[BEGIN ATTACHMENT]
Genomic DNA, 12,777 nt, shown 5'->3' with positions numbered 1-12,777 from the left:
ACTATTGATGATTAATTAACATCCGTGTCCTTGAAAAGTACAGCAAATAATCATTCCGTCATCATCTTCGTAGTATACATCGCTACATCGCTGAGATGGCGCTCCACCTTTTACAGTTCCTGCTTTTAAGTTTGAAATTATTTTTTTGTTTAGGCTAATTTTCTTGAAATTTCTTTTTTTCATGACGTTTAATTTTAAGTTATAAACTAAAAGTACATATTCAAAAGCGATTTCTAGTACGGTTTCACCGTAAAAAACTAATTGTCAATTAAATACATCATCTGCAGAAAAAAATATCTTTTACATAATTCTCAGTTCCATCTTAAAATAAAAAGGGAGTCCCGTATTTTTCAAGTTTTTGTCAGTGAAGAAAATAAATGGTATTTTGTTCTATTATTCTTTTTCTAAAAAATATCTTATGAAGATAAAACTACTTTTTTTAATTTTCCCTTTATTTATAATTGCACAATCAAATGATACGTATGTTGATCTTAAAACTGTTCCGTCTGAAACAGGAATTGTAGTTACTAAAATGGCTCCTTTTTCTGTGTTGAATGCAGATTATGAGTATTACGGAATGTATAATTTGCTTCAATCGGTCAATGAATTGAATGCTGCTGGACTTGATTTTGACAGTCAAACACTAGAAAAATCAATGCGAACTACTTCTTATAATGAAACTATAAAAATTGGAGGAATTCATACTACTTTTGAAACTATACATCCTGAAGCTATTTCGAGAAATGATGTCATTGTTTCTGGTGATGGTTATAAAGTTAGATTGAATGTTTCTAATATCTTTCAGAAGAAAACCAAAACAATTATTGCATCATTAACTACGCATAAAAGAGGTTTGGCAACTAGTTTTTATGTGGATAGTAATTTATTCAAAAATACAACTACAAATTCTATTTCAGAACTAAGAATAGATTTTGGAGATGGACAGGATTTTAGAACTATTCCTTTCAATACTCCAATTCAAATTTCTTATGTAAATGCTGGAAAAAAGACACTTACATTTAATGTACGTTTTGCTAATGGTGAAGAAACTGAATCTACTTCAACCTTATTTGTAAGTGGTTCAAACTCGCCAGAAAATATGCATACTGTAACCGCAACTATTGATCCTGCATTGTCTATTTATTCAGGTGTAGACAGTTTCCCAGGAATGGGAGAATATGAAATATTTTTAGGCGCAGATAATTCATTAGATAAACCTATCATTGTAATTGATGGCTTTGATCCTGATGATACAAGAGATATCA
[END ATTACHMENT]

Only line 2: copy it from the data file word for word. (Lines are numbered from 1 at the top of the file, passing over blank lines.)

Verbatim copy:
ACTATTGATGATTAATTAACATCCGTGTCCTTGAAAAGTACAGCAAATAATCATTCCGTCATCATCTTCGTAGTATACATCGCTACATCGCTGAGATGGCGCTCCACCTTTTACAGTTCCTGCTTTTAAGTTTGAAATTATTTTTTTGTTTAGGCTAATTTTCTTGAAATTTCTTTTTTTCATGACGTTTAATTTTAAGTTATAAACTAAAAGTACATATTCAAAAGCGATTTCTAGTACGGTTTCACCGTAAAAAACTAATTGTCAATTAAATACATCATCTGCAGAAAAAAATATCTTTTACATAATTCTCAGTTCCATCTTAAAATAAAAAGGGAGTCCCGTATTTTTCAAGTTTTTGTCAGTGAAGAAAATAAATGGTATTTTGTTCTATTATTCTTTTTCTAAAAAATATCTTATGAAGATAAAACTACTTTTTTTAATTTTCCCTTTATTTATAATTGCACAATCAAATGATACGTATGTTGATCTTAAAACTGTTCCGTCTGAAACAGGAATTGTAGTTACTAAAATGGCTCCTTTTTCTGTGTTGAATGCAGATTATGAGTATTACGGAATGTATAATTTGCTTCAATCGGTCAATGAATTGAATGCTGCTGGACTTGATTTTGACAGTCAAACACTAGAAAAATCAATGCGAACTACTTCTTATAATGAAACTATAAAAATTGGAGGAATTCATACTACTTTTGAAACTATACATCCTGAAGCTATTTCGAGAAATGATGTCATTGTTTCTGGTGATGGTTATAAAGTTAGATTGAATGTTTCTAATATCTTTCAGAAGAAAACCAAAACAATTATTGCATCATTAACTACGCATAAAAGAGGTTTGGCAACTAGTTTTTATGTGGATAGTAATTTATTCAAAAATACAACTACAAATTCTATTTCAGAACTAAGAATAGATTTTGGAGATGGACAGGATTTTAGAACTATTCCTTTCAATACTCCAATTCAAATTTCTTATGTAAATGCTGGAAAAAAGACACTTACATTTAATGTACGTTTTGCTAATGGTGAAGAAACTGAATCTACTTCAACCTTATTTGTAAGTGGTTCAAACTCGCCAGAAAATATGCATACTGTAACCGCAACTATTGATCCTGCATTGTCTATTTATTCAGGTGTAGACAGTTTCCCAGGAATGGGAGAATATGAAATATTTTTAGGCGCAGATAATTCATTAGATAAACCTATCATTGTAATTGATGGCTTTGATCCTGATGATACAAGAGATATCA